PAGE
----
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common law marriage

When a person passes away, the surviving spouse has a right to claim a part of their estate. If another heir challenges your inheritance rights, the probate court may ask for legal proof of the marriage. Texas law recognizes common-law or “informal” marriage for couples that live as a married couple without formalizing the marriage. Couples in informal marriages have the same rights as formally married couples, including the right to claim an intestate share, spousal exemptions, and allowances.

If you have questions about common law marriage in Texas, don’t hesitate to contact The Law Offices Of Kyle Robbins today.

What Is Common-Law Marriage? 

Texas does not require a couple to be together for a certain period of time to be common-law married. Instead, common-law marriage has four legal requirements:

  • Both spouses agreed to be married;
  • Both spouses were over 18 and unmarried at the time of the agreement;
  • You lived together as a married couple; and
  • You represented yourself as a married couple.

If you meet the requirements, the State of Texas is legally bound to recognize your marriage. Although the Texas legislature hasn’t updated the code language, Texas recognizes both opposite and same-sex common-law marriages

How Does Common-Law Marriage Divorce Work?

A common-law marriage is a valid, legal marriage. The common-law marriage continues until the couple legally divorces, with one exception. If the couple stops living together as spouses and stops representing themselves as being married within the first two years of a common law marriage, Texas law presumes they never agreed to be married. Otherwise, you will need to get a formal divorce, just like a formally married couple would. 

How To Prove a Common-Law Marriage in Texas

A marriage certificate proves the existence of a formal, ceremonial marriage. However, when asked to provide proof of a common-law marriage, you need proof of the four elements listed above. For example, the purchase agreement for a home signed by both spouses and identifying them as a married couple can show agreement to be married. Bills with the couple’s names can serve as evidence of living together. Mail from friends and family addressed to the spouses, social media accounts, and recognition of the couple in newspapers or the workplace show how the couple represented themselves as being married. If you can produce evidence proving your marriage meets the four requirements, you have a common-law marriage, and your marriage is legally binding.

Formal Declaration and Registration

A couple can also choose to formalize their marriage in the years after forming a common-law marriage. To do so, you must file a Declaration and Registration of Informal Marriage with the county clerk. Filing a declaration serves as legal proof of your marriage in a future legal proceeding, much like a marriage certificate.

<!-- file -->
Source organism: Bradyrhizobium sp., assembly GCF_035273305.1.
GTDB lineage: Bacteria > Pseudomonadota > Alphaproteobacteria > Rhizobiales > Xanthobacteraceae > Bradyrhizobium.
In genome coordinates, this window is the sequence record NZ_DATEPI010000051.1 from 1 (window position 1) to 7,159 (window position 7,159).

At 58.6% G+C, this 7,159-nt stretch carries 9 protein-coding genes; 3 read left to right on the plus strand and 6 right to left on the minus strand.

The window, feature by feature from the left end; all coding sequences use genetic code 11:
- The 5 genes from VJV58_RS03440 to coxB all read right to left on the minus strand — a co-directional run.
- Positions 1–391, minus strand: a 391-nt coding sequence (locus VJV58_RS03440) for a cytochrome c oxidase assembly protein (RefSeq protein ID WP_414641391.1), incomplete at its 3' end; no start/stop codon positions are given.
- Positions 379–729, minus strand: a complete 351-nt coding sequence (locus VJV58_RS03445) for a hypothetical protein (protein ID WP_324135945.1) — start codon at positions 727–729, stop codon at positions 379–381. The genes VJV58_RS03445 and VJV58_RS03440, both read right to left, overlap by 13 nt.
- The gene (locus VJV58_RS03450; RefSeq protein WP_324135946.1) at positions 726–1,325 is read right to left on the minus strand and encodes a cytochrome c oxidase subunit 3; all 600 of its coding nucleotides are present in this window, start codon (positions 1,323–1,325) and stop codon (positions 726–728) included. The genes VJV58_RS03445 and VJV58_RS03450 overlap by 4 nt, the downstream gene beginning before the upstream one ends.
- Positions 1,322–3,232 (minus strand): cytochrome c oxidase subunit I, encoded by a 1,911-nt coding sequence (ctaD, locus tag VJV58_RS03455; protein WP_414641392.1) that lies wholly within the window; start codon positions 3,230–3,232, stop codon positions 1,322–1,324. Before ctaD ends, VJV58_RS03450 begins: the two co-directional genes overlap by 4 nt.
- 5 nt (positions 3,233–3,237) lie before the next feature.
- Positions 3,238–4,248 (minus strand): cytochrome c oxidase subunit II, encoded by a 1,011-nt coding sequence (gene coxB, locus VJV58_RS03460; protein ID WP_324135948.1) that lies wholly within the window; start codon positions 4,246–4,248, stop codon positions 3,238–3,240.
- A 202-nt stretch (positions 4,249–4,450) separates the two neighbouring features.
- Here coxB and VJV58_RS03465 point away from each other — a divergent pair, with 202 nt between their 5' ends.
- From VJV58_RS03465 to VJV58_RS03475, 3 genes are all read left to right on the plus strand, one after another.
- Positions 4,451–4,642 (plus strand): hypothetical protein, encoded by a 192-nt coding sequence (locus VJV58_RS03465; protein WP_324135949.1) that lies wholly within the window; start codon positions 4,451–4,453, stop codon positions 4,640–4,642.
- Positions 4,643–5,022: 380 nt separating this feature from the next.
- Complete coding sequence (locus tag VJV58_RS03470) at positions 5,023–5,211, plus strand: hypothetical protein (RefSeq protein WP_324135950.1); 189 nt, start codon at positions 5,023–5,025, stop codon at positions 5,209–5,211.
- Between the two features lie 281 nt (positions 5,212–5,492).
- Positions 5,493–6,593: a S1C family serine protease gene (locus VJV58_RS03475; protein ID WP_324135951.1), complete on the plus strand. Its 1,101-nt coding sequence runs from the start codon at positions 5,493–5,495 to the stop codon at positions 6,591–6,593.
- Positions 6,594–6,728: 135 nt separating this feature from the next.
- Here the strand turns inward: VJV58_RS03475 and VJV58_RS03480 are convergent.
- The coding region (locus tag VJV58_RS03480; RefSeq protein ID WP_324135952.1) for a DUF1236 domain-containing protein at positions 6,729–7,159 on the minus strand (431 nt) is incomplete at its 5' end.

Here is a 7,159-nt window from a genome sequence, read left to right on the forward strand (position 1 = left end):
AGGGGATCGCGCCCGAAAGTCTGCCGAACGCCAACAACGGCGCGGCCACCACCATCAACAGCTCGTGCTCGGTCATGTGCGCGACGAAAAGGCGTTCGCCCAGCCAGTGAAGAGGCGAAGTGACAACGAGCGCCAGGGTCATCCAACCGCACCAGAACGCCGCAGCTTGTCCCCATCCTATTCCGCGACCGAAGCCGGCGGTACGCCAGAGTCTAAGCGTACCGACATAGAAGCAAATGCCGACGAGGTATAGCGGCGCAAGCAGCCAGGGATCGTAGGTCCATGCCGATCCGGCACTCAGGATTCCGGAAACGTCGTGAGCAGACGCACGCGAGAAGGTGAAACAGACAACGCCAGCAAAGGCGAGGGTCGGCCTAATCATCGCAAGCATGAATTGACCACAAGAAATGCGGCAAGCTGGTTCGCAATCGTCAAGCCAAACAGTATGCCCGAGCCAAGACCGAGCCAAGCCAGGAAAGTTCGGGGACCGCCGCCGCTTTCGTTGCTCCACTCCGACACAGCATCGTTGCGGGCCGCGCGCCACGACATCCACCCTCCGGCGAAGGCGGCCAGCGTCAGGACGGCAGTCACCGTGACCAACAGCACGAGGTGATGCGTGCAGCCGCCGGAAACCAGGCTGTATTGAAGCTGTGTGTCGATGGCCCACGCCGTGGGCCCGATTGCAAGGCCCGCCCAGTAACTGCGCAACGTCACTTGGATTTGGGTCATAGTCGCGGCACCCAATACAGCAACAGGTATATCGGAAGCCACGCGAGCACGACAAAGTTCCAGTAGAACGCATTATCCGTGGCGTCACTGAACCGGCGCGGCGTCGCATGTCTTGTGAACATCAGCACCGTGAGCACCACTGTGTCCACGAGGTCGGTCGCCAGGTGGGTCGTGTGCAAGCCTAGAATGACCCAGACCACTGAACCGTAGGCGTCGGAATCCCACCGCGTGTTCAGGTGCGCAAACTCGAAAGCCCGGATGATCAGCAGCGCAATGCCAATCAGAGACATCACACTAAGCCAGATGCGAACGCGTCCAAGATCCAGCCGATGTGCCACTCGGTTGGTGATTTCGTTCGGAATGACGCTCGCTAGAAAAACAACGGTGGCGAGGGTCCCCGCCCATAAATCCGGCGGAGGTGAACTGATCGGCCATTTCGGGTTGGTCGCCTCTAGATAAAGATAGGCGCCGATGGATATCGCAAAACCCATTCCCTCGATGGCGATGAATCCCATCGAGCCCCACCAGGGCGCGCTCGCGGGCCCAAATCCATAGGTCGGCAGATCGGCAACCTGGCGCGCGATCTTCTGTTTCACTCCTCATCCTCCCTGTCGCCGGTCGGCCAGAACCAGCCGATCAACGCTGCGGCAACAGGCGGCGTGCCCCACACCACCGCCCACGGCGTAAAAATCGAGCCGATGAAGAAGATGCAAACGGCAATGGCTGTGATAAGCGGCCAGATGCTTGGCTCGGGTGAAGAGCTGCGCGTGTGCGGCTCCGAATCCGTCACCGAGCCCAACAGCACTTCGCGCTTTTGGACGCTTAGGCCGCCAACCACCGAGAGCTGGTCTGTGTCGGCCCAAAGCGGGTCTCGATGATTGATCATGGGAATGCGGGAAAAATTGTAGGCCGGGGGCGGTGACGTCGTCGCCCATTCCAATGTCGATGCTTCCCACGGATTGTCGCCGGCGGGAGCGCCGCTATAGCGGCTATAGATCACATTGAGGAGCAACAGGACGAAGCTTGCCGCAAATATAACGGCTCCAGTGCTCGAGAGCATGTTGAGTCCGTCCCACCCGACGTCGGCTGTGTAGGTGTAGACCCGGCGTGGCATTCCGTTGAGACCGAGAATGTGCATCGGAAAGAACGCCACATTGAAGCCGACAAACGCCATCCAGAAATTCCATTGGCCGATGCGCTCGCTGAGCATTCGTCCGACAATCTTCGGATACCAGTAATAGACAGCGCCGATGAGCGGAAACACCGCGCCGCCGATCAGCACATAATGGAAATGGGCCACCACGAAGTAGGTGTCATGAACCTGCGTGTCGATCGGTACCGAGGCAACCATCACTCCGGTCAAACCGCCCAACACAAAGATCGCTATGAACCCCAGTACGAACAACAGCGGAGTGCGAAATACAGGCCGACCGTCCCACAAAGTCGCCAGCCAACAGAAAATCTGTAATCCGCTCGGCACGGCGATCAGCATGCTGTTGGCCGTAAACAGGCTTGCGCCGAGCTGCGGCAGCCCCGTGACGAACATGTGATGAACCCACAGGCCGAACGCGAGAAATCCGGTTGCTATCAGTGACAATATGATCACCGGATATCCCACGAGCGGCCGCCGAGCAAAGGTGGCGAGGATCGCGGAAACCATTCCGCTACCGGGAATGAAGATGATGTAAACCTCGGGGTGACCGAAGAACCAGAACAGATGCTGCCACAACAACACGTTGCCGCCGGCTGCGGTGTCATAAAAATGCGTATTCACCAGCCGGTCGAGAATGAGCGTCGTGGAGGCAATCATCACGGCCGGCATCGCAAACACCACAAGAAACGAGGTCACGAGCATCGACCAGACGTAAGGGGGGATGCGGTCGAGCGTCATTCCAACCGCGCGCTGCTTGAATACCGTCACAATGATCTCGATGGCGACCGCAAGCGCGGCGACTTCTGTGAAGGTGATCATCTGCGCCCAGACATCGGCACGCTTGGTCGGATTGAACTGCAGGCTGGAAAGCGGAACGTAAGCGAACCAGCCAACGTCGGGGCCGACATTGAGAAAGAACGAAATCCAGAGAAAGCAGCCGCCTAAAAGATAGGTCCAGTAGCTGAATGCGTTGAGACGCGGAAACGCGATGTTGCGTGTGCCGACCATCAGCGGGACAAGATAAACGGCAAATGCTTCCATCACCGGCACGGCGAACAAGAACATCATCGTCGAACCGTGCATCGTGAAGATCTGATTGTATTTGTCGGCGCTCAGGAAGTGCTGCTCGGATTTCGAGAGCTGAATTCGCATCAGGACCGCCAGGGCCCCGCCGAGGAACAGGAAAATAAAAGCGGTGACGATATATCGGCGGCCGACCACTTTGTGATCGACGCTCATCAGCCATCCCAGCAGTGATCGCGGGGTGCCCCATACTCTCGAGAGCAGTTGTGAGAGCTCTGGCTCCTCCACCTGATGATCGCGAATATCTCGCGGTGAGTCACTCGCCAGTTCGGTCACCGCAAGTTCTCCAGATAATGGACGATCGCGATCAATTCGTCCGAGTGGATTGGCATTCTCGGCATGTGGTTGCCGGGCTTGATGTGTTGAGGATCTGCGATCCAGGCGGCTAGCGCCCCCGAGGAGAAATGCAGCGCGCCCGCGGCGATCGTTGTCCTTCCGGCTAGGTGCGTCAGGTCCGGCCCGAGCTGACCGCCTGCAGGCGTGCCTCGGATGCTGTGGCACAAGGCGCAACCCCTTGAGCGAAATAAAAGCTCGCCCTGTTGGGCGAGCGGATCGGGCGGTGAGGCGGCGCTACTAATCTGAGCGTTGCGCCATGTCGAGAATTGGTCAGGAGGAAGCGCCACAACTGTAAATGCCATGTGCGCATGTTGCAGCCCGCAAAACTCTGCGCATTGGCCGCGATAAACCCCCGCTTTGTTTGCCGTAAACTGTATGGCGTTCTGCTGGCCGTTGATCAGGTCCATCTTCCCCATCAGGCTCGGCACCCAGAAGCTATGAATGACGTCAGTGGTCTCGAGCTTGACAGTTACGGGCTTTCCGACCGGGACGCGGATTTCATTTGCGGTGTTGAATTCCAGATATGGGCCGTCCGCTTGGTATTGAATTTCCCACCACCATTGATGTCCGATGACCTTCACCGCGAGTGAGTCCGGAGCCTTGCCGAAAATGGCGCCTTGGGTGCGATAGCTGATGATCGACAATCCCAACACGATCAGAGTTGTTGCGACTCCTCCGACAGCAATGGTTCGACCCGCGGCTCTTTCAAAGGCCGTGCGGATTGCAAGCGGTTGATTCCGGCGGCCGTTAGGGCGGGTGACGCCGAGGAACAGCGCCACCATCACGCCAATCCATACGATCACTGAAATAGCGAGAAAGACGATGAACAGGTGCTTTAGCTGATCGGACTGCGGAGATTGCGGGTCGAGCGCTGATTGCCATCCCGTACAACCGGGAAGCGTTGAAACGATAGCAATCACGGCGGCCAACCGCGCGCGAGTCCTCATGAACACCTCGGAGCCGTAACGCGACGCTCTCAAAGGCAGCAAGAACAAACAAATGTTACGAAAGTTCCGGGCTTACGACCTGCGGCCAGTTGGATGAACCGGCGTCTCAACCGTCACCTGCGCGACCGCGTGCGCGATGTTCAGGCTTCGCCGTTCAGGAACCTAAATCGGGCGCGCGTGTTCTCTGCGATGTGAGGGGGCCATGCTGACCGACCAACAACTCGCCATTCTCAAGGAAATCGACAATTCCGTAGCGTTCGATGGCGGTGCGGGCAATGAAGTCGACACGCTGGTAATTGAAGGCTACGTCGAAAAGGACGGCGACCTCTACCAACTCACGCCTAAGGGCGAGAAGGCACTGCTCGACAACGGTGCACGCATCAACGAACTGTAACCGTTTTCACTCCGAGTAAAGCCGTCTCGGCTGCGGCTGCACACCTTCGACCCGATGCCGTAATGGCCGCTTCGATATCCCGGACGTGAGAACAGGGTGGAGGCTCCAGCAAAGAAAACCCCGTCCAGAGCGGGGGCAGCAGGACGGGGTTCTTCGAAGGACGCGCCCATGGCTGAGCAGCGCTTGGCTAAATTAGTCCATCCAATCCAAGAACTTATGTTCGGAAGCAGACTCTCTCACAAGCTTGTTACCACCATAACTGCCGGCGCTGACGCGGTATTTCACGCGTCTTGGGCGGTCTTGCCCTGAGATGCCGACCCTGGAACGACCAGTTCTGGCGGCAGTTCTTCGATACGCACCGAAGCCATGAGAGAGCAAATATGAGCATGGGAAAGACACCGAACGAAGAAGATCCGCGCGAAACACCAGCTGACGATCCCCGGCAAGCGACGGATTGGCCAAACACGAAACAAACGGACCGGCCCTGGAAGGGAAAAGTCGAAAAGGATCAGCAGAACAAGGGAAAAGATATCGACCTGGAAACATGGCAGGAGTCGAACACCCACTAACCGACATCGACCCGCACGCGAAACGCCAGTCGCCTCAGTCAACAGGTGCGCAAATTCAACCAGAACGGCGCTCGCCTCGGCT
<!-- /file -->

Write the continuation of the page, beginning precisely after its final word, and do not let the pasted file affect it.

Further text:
Does Texas Recognize Common-Law Marriage Rights at Probate? 

When you agree to be married and live together as a married couple in Texas, you have the same rights as a couple that formalized their marriage. You must petition the court to grant you the spousal rights you are asserting against the estate, including:

  • Community property rights;
  • Homestead rights;
  • Right to receive a spousal inheritance under Texas intestate succession laws;
  • Preference to act as administrator of the spouse’s estate;
  • Securing marital property exempt from seizure by the estate;
  • Tax savings, deductions, and exemptions; or 
  • Taking a spousal allowance payout for reasonable expenses.

Texas’s informal marriage law protects the married couple’s rights, even when they cannot formalize their marriage. Sometimes life gets in the way of completing the marriage ceremony. All married individuals have marital rights and responsibilities, like sharing property and providing for the family. Our law firm helps spouses enforce their rights and protect their spouse’s estate by helping them prove their common-law marriage.

 Is Common-Law Marriage Legally Binding in Texas? 

Yes, Texas recognizes the marital rights of common-law spouses. There are many reasons a couple might not formalize their marriage, including personal preference, expense, or limited access. For example, the COVID-19 pandemic closed many courthouses for months. If you acted as a married couple during that time, the law will grant you marital rights in divorce, death, and taxes. Neglecting to formalize your marriage does not mean you are out of an inheritance in Texas. 

Common-Law Marriage and Probate with The Law Office of Kyle Robbins, PLLC

Going through probate is hard, especially when you have to prove your marriage existed. Our experienced probate attorneys in Texas will guide you through the process so that you receive your share of your spouse’s estate. You and your spouse worked hard to provide your family with a home, car, and other valuable property. Most estates must go to probate, but the process may be more complicated if you need to prove a common-law marriage. We know how to help families collect evidence to prove a common-law marriage existed and secure their interest in an estate. The Law Offices of Kyle Robbins team has the knowledge and experience needed to make the probate process as painless as possible for grieving families. Contact us by phone or online today to schedule an initial consultation.

Author Photo

Kyle Robbins

Kyle Robbins is the founder and sole owner of The Law
Offices of Kyle Robbins. He received his J.D. with honors from the University of Texas School of Law and his B.S. in Food Chemistry and Microbiology from Oklahoma State University.

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